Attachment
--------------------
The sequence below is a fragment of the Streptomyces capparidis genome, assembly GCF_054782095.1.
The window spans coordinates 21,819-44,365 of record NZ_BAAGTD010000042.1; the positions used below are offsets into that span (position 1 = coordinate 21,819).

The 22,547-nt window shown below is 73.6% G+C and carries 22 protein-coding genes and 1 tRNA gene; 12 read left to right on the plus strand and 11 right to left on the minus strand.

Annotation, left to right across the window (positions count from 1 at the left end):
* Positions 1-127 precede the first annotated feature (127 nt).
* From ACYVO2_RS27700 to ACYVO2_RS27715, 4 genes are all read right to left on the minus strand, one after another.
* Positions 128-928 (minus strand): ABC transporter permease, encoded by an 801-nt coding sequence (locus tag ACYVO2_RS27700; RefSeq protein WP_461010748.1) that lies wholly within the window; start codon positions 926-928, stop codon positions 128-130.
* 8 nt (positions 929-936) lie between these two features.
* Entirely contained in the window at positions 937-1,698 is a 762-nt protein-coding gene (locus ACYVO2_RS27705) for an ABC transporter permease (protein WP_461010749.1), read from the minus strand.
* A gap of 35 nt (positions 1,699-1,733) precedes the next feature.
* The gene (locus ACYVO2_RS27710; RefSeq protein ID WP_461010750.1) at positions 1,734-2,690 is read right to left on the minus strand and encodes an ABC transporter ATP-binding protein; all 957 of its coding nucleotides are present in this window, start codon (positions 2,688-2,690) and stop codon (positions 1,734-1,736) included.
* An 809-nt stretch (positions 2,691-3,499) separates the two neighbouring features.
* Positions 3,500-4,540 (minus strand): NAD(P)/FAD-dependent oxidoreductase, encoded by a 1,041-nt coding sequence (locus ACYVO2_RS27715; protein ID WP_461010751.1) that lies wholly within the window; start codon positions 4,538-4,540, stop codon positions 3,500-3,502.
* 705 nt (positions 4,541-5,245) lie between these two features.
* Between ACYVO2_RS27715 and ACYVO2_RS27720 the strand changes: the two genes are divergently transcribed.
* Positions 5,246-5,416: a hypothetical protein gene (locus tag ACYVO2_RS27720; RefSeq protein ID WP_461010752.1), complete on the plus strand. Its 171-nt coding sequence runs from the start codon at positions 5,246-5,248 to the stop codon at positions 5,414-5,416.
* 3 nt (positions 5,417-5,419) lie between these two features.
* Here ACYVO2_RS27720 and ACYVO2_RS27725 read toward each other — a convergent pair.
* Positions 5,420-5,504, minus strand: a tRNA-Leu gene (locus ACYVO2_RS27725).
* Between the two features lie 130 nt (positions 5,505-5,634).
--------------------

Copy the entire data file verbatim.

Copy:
The sequence below is a fragment of the Streptomyces capparidis genome, assembly GCF_054782095.1.
The window spans coordinates 21,819-44,365 of record NZ_BAAGTD010000042.1; the positions used below are offsets into that span (position 1 = coordinate 21,819).

The 22,547-nt window shown below is 73.6% G+C and carries 22 protein-coding genes and 1 tRNA gene; 12 read left to right on the plus strand and 11 right to left on the minus strand.

Annotation, left to right across the window (positions count from 1 at the left end):
* Positions 1-127 precede the first annotated feature (127 nt).
* From ACYVO2_RS27700 to ACYVO2_RS27715, 4 genes are all read right to left on the minus strand, one after another.
* Positions 128-928 (minus strand): ABC transporter permease, encoded by an 801-nt coding sequence (locus tag ACYVO2_RS27700; RefSeq protein WP_461010748.1) that lies wholly within the window; start codon positions 926-928, stop codon positions 128-130.
* 8 nt (positions 929-936) lie between these two features.
* Entirely contained in the window at positions 937-1,698 is a 762-nt protein-coding gene (locus ACYVO2_RS27705) for an ABC transporter permease (protein WP_461010749.1), read from the minus strand.
* A gap of 35 nt (positions 1,699-1,733) precedes the next feature.
* The gene (locus ACYVO2_RS27710; RefSeq protein ID WP_461010750.1) at positions 1,734-2,690 is read right to left on the minus strand and encodes an ABC transporter ATP-binding protein; all 957 of its coding nucleotides are present in this window, start codon (positions 2,688-2,690) and stop codon (positions 1,734-1,736) included.
* An 809-nt stretch (positions 2,691-3,499) separates the two neighbouring features.
* Positions 3,500-4,540 (minus strand): NAD(P)/FAD-dependent oxidoreductase, encoded by a 1,041-nt coding sequence (locus ACYVO2_RS27715; protein ID WP_461010751.1) that lies wholly within the window; start codon positions 4,538-4,540, stop codon positions 3,500-3,502.
* 705 nt (positions 4,541-5,245) lie between these two features.
* Between ACYVO2_RS27715 and ACYVO2_RS27720 the strand changes: the two genes are divergently transcribed.
* Positions 5,246-5,416: a hypothetical protein gene (locus tag ACYVO2_RS27720; RefSeq protein ID WP_461010752.1), complete on the plus strand. Its 171-nt coding sequence runs from the start codon at positions 5,246-5,248 to the stop codon at positions 5,414-5,416.
* 3 nt (positions 5,417-5,419) lie between these two features.
* Here ACYVO2_RS27720 and ACYVO2_RS27725 read toward each other — a convergent pair.
* Positions 5,420-5,504, minus strand: a tRNA-Leu gene (locus ACYVO2_RS27725).
* Between the two features lie 130 nt (positions 5,505-5,634).